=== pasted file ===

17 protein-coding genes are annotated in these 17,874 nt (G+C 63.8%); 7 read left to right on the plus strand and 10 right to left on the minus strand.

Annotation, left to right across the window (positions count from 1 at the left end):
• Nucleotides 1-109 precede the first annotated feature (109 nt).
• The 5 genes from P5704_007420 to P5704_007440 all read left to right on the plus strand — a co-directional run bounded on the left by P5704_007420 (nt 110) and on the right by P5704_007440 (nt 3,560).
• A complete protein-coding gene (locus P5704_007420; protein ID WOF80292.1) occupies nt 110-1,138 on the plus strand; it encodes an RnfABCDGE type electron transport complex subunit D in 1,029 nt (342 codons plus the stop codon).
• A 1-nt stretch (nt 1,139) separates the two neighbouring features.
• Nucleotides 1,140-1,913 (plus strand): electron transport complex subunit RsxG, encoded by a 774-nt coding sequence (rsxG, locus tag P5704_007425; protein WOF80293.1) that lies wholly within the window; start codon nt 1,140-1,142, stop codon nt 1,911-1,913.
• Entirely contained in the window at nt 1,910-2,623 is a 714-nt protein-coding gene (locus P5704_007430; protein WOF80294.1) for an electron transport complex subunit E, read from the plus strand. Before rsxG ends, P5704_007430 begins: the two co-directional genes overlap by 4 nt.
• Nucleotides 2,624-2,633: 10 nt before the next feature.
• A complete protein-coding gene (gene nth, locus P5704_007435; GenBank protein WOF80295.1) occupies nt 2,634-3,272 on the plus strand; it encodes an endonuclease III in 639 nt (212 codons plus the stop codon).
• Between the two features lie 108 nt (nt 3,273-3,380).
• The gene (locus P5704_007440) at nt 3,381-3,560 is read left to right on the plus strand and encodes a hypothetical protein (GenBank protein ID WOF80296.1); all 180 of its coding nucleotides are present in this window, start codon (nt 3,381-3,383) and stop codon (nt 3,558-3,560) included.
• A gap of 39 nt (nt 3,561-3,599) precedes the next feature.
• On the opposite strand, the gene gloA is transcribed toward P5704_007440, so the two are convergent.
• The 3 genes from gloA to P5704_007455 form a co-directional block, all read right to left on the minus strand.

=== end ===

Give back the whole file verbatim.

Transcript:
17 protein-coding genes are annotated in these 17,874 nt (G+C 63.8%); 7 read left to right on the plus strand and 10 right to left on the minus strand.

Annotation, left to right across the window (positions count from 1 at the left end):
• Nucleotides 1-109 precede the first annotated feature (109 nt).
• The 5 genes from P5704_007420 to P5704_007440 all read left to right on the plus strand — a co-directional run bounded on the left by P5704_007420 (nt 110) and on the right by P5704_007440 (nt 3,560).
• A complete protein-coding gene (locus P5704_007420; protein ID WOF80292.1) occupies nt 110-1,138 on the plus strand; it encodes an RnfABCDGE type electron transport complex subunit D in 1,029 nt (342 codons plus the stop codon).
• A 1-nt stretch (nt 1,139) separates the two neighbouring features.
• Nucleotides 1,140-1,913 (plus strand): electron transport complex subunit RsxG, encoded by a 774-nt coding sequence (rsxG, locus tag P5704_007425; protein WOF80293.1) that lies wholly within the window; start codon nt 1,140-1,142, stop codon nt 1,911-1,913.
• Entirely contained in the window at nt 1,910-2,623 is a 714-nt protein-coding gene (locus P5704_007430; protein WOF80294.1) for an electron transport complex subunit E, read from the plus strand. Before rsxG ends, P5704_007430 begins: the two co-directional genes overlap by 4 nt.
• Nucleotides 2,624-2,633: 10 nt before the next feature.
• A complete protein-coding gene (gene nth, locus P5704_007435; GenBank protein WOF80295.1) occupies nt 2,634-3,272 on the plus strand; it encodes an endonuclease III in 639 nt (212 codons plus the stop codon).
• Between the two features lie 108 nt (nt 3,273-3,380).
• The gene (locus P5704_007440) at nt 3,381-3,560 is read left to right on the plus strand and encodes a hypothetical protein (GenBank protein ID WOF80296.1); all 180 of its coding nucleotides are present in this window, start codon (nt 3,381-3,383) and stop codon (nt 3,558-3,560) included.
• A gap of 39 nt (nt 3,561-3,599) precedes the next feature.
• On the opposite strand, the gene gloA is transcribed toward P5704_007440, so the two are convergent.
• The 3 genes from gloA to P5704_007455 form a co-directional block, all read right to left on the minus strand.